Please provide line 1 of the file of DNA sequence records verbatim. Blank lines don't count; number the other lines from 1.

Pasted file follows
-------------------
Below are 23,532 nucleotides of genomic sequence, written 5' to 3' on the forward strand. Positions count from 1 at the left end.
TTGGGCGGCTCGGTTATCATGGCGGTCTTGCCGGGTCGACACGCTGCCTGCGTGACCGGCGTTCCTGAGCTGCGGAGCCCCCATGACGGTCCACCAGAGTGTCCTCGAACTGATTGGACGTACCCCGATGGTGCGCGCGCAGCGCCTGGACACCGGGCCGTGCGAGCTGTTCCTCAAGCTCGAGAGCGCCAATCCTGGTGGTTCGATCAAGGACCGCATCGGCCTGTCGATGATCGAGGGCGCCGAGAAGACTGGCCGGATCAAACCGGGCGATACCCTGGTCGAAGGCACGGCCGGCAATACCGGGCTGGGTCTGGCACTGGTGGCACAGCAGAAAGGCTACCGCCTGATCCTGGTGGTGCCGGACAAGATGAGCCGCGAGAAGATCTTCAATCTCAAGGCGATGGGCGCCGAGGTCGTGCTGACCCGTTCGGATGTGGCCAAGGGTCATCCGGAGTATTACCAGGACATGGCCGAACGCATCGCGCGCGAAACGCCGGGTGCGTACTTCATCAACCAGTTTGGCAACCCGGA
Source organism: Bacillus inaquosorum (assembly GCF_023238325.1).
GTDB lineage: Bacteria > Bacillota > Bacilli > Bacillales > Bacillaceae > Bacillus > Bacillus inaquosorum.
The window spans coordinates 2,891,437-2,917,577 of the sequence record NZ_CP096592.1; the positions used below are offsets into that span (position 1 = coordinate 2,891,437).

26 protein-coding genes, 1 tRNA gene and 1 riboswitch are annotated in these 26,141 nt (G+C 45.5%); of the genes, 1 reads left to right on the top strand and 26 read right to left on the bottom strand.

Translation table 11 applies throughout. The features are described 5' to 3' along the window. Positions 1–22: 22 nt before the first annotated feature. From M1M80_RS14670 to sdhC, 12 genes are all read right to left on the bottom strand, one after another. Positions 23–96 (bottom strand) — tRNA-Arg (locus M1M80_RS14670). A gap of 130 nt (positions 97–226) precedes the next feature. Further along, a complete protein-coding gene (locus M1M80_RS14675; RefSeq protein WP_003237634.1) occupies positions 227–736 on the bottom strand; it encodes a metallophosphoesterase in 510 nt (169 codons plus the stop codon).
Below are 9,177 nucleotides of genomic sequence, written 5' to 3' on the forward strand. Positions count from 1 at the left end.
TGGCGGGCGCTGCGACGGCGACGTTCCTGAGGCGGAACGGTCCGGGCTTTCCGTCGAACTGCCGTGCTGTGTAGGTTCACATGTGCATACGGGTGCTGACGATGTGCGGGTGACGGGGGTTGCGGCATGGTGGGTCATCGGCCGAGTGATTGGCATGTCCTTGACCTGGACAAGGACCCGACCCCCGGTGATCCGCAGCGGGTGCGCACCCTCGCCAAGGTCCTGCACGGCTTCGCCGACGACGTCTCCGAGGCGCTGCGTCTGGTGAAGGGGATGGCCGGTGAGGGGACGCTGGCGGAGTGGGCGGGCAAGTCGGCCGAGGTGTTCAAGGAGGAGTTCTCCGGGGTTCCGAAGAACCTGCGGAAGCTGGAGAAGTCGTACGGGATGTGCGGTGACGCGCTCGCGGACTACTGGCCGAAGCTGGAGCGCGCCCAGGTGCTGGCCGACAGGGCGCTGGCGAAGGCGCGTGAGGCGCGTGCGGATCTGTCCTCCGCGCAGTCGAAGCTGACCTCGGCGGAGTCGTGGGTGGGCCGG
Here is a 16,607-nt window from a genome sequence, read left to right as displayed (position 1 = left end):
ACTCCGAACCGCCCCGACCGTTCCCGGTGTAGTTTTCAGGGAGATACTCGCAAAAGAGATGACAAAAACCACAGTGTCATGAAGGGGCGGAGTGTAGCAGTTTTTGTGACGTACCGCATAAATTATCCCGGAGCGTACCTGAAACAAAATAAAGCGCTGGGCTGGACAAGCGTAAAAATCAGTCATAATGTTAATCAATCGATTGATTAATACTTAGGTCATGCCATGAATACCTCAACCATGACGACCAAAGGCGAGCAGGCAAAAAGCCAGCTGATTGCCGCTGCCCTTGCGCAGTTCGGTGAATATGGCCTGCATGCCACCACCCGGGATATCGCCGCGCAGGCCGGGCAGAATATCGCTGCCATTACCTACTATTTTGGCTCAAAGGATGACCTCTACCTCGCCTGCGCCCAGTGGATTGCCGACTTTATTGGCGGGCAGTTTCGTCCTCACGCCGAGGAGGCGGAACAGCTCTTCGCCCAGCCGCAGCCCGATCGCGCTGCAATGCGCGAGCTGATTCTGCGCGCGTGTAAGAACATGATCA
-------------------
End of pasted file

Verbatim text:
Below are 23,532 nucleotides of genomic sequence, written 5' to 3' on the forward strand. Positions count from 1 at the left end.